Tomatoes on the vineI don’t know what the weather is like where you are, but I’m guessing that for many of you it feels like gardening season is a long way off. I have good news and bad: It’s really not. It will get warmer and the snow will change to rain and plants will come back to life…sooner than you think…but perhaps not as soon as you’d like. The flip side of that, of course, is that it’s going to be planting season sooner than you’re ready for it if you don’t begin planning for it now.

Seems like a perfect time for a series about making gardening easier. If you’re a regular reader of The Approaching Day Prepper, you know that we are novice preppers. We come from a totally unprepared background. So the bottom line is we’re just learning, folks. Last year was our first foray into gardening. Even with our late start we enjoyed fresh green beans, tomatoes, and cucumbers with many meals. Our other plants didn’t like the late start so much, so we didn’t get a lot of action from them – a few squash, onions, carrots, and beets.

But that was last year. We intentionally started small so as to not become so overwhelmed that we didn’t want to try it again. That worked – this year we’re raring to go and looking forward to expanding upon what we learned from last year. We’ve been researching many topics and plan for this to be a year of experimentation with many different types of gardening techniques.

This blog is the first in a six-part series on ways to make gardening easier:

Part 1 – This introduction  Were introducing the upcoming blogs and sharing some tips for starting out the right foot.

Part 2 – Introducing the RowMaker This blog will be directed toward traditional gardeners — folks who have the space to plant a medium to large garden with farm-style rows. We’ll be reviewing a great new gardening tool called the RowMaker. It will significantly – and I mean significantly – cut your garden prep time. More on that tomorrow. If you want a preview, head over to their site, but here’s a spoiler alert – don’t buy from their site unless you want to pay the full introductory price. They’ve given us a special discounted price that is even lower than their introductory price, and it will be available in our next blog.

Part 3 – Raised bed/Square foot gardening “Square foot gardening” is really just a refinement  of raised bed gardening principles, so we’ll talk about both in this blog. This was how we did most of our gardening last year. Loved it. Now we’re ready for some modifications to it and to try new things.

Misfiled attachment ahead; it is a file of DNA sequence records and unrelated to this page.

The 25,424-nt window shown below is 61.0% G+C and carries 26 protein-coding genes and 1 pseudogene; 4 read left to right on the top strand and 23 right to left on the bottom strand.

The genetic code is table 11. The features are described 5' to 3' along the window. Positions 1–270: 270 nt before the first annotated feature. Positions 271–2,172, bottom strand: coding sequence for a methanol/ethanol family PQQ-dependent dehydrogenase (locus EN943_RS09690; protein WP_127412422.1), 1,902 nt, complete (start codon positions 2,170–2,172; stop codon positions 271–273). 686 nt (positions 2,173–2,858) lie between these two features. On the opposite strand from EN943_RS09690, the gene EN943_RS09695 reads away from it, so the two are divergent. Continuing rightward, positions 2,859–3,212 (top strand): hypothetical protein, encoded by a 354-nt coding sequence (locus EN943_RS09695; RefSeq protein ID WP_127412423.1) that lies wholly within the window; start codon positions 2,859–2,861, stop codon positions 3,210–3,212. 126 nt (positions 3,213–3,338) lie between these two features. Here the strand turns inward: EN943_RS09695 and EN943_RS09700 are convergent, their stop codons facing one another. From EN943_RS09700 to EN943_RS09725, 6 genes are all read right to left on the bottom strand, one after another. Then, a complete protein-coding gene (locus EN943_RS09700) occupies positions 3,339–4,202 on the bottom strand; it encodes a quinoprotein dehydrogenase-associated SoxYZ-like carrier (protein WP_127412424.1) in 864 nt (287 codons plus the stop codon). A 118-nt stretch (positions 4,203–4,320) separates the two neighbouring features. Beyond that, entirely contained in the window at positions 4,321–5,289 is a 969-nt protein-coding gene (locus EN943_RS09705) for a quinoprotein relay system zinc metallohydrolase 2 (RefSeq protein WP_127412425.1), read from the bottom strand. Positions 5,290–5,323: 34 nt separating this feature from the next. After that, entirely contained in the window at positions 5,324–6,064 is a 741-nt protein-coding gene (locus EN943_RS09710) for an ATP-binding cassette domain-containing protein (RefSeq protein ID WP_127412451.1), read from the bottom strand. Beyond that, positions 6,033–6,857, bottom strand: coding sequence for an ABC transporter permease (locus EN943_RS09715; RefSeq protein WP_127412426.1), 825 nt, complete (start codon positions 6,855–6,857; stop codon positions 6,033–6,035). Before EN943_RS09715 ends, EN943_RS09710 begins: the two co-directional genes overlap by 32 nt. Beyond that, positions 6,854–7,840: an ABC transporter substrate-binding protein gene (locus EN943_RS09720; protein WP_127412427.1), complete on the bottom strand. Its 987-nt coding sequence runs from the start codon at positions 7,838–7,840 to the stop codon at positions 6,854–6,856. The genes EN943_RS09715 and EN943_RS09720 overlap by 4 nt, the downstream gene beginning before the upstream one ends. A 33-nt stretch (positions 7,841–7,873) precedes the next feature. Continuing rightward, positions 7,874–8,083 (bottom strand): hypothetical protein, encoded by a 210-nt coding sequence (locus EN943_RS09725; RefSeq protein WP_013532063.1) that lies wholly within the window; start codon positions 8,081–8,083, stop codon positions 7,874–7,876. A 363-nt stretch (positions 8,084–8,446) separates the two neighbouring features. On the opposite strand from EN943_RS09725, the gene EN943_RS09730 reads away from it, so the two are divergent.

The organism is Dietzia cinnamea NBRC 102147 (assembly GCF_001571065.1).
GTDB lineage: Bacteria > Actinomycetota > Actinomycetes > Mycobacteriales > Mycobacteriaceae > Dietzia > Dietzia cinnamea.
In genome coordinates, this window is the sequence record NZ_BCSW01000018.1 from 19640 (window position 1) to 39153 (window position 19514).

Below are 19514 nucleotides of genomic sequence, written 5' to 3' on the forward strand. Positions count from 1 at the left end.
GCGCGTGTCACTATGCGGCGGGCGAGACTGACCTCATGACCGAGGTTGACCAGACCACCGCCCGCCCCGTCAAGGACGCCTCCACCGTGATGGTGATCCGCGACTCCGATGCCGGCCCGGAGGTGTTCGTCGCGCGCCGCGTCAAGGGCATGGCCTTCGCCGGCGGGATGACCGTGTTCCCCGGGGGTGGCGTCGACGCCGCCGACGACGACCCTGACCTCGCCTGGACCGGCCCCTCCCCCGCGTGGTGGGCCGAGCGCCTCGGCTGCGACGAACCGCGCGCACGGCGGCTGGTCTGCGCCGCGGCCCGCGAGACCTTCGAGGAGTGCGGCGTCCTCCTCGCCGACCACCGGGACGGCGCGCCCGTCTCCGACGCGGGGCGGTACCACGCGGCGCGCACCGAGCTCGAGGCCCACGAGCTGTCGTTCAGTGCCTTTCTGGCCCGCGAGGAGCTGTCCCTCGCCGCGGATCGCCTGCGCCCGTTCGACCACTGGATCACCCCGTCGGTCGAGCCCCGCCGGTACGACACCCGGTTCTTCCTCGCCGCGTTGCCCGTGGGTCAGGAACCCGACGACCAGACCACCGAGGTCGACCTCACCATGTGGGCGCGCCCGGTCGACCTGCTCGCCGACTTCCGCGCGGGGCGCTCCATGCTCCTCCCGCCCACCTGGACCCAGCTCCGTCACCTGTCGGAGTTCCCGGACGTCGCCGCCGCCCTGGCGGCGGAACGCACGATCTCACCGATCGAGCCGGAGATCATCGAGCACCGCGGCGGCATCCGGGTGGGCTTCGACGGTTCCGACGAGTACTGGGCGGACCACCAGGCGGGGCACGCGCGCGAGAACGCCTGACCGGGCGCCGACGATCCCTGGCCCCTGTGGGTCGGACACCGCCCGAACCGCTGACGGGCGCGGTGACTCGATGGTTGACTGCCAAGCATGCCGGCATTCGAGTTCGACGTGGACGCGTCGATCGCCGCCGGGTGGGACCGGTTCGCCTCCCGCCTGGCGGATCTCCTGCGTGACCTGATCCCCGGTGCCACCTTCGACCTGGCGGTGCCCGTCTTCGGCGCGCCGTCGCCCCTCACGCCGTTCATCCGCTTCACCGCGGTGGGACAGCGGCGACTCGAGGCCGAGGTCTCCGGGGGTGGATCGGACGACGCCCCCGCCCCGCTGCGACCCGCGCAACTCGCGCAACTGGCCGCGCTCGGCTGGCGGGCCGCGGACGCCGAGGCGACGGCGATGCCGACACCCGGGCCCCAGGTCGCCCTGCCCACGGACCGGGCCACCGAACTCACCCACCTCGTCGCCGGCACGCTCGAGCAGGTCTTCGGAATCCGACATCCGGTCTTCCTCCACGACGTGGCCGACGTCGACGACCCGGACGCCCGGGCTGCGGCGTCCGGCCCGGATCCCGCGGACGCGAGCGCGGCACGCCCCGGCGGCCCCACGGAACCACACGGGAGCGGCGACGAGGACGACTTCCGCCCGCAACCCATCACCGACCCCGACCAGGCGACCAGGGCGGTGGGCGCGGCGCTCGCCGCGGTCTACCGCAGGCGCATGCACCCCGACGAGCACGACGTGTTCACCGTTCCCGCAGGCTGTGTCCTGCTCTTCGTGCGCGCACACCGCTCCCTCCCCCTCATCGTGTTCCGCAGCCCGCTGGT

Part 4 – Container gardening Phil’s sister gardens extensively year-round in Florida and she does more and more of it in containers. Container gardening is a great approach for apartment dwellers, but Phil’s sister has a big yard and has simply found container gardening easier than traditional gardening.

Part 5 – Straw bale gardening Gardening without dirt in bales of straw! Using bales of straw as your growing medium, you can plant a garden with no soil at all. We recently attended a seminar on this and are looking forward to trying it this year. Initial start-up costs are minimal, it’s flexible, portable (how many gardens can say that?), and very low-maintenance. We’ll be doing at least a few bales of straw bale gardening this year.

Part 6 – Vertical gardening Another favorite of city dwellers, vertical gardening allows you to grow a lot of plants in a small space. You can train many plants to grow vertically instead of spread out over the ground. We incorporated a bit of it into our square foot garden last year, but we want to learn more. Now’s the time.

Who knew there were so many approaches to gardening? And this is by no means a comprehensive list. But it’s probably more than anyone can start with – although I think we’ll be doing a nice combination of most of them.

Start Smart

We have some recommendations for getting started, and it all starts with having a plan. Yes, this is part of making gardening easier, because establishing a good plan ahead of time will get you off to a good start and keep you on track through the growing season. Planning as you go isn’t really planning at all. It’s more of a knee-jerk reaction, and it often leads to re-doing  work you’ve already done because halfway through you realize that you didn’t think through the potential pitfalls.